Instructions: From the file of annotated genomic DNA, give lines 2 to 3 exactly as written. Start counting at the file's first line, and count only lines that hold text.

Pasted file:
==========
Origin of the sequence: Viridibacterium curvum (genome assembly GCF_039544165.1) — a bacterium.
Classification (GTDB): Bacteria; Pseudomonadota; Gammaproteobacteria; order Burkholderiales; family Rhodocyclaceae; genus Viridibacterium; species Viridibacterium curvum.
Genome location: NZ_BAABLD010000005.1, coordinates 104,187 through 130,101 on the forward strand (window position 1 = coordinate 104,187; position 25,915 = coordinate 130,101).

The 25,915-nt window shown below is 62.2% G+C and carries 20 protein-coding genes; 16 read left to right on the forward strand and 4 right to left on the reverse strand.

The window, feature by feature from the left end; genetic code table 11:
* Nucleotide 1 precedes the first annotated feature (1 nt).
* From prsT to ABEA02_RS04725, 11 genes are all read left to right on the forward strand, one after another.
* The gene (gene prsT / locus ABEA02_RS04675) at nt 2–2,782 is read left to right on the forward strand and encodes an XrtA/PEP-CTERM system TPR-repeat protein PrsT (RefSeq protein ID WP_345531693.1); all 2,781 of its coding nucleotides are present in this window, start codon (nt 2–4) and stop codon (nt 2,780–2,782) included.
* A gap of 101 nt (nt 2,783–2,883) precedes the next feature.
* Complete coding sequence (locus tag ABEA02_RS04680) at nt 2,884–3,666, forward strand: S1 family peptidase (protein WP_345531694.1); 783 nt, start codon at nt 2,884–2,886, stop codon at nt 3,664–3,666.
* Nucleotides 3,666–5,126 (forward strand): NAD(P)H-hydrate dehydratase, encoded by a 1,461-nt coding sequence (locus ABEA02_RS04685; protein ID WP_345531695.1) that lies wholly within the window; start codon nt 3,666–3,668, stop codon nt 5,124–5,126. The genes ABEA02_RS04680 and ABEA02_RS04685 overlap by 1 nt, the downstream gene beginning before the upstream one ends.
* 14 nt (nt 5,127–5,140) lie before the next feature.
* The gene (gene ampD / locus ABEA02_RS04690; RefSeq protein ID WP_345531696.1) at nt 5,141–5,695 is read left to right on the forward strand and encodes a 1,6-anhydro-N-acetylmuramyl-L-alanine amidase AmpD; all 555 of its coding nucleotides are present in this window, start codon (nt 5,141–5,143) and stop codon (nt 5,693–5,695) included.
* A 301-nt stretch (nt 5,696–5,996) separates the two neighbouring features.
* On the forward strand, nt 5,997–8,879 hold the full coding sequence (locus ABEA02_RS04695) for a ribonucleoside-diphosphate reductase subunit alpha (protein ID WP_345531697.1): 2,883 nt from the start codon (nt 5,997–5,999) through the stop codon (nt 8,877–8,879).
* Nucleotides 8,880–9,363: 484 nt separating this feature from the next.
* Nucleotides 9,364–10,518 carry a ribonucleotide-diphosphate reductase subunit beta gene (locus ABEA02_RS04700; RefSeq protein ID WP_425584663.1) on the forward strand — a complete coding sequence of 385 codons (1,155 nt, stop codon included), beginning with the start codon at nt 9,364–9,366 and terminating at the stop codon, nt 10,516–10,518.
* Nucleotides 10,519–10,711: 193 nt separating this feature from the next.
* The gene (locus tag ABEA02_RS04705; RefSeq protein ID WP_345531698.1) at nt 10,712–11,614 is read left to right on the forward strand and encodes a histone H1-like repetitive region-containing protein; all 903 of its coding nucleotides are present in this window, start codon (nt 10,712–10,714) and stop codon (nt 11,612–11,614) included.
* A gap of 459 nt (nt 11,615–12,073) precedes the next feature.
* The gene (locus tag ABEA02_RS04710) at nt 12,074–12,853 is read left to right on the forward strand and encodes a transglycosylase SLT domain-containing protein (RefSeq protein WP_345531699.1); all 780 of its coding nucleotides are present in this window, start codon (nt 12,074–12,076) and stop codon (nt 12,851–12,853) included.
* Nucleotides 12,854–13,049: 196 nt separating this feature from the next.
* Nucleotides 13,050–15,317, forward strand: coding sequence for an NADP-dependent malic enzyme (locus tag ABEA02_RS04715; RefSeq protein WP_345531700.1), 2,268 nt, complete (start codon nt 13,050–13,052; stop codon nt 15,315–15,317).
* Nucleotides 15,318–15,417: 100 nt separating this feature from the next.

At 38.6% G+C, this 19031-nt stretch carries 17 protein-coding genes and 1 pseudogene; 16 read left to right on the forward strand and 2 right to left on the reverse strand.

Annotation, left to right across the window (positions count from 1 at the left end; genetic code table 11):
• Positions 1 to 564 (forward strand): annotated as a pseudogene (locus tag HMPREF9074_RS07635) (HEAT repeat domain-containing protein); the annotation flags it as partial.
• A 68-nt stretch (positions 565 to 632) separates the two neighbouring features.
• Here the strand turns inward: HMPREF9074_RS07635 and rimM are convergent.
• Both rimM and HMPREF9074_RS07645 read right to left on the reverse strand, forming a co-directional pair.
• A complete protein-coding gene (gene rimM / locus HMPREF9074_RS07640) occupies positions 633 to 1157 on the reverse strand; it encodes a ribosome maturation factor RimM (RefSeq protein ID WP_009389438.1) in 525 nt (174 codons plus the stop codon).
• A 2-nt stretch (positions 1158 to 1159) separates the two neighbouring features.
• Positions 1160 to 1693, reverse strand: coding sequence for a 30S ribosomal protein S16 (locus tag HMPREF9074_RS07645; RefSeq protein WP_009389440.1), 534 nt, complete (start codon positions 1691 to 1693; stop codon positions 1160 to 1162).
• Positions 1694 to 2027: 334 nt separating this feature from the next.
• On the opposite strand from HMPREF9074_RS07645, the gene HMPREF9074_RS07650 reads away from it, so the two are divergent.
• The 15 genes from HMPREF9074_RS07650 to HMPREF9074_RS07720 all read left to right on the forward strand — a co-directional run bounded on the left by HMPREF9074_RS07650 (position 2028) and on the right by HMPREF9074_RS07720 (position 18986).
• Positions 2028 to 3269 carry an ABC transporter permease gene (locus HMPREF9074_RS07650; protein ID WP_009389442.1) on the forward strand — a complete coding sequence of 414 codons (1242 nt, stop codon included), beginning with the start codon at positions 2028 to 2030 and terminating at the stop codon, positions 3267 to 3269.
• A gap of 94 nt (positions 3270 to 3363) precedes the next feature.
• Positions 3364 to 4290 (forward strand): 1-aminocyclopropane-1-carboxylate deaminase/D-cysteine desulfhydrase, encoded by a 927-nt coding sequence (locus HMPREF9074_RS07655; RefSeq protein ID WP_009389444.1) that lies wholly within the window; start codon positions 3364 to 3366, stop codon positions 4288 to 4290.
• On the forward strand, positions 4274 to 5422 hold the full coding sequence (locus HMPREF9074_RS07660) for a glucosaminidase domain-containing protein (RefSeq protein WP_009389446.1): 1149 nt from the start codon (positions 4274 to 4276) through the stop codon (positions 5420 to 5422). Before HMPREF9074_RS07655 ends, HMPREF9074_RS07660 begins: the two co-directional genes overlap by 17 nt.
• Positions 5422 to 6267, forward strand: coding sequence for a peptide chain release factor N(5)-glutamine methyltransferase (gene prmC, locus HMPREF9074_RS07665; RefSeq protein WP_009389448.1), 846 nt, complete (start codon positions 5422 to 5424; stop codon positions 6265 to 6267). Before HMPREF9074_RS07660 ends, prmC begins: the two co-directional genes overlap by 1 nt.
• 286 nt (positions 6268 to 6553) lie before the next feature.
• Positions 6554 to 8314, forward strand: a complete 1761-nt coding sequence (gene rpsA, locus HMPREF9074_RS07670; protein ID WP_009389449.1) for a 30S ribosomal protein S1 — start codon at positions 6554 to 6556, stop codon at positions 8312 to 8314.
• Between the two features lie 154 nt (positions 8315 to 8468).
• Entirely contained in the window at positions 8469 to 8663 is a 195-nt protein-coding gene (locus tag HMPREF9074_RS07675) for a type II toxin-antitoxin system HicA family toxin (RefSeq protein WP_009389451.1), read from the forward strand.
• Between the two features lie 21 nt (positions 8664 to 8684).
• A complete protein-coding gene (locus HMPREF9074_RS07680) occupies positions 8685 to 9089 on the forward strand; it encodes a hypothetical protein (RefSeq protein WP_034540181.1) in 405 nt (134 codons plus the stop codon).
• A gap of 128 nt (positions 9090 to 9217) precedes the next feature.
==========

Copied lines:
Classification (GTDB): Bacteria; Pseudomonadota; Gammaproteobacteria; order Burkholderiales; family Rhodocyclaceae; genus Viridibacterium; species Viridibacterium curvum.
Genome location: NZ_BAABLD010000005.1, coordinates 104,187 through 130,101 on the forward strand (window position 1 = coordinate 104,187; position 25,915 = coordinate 130,101).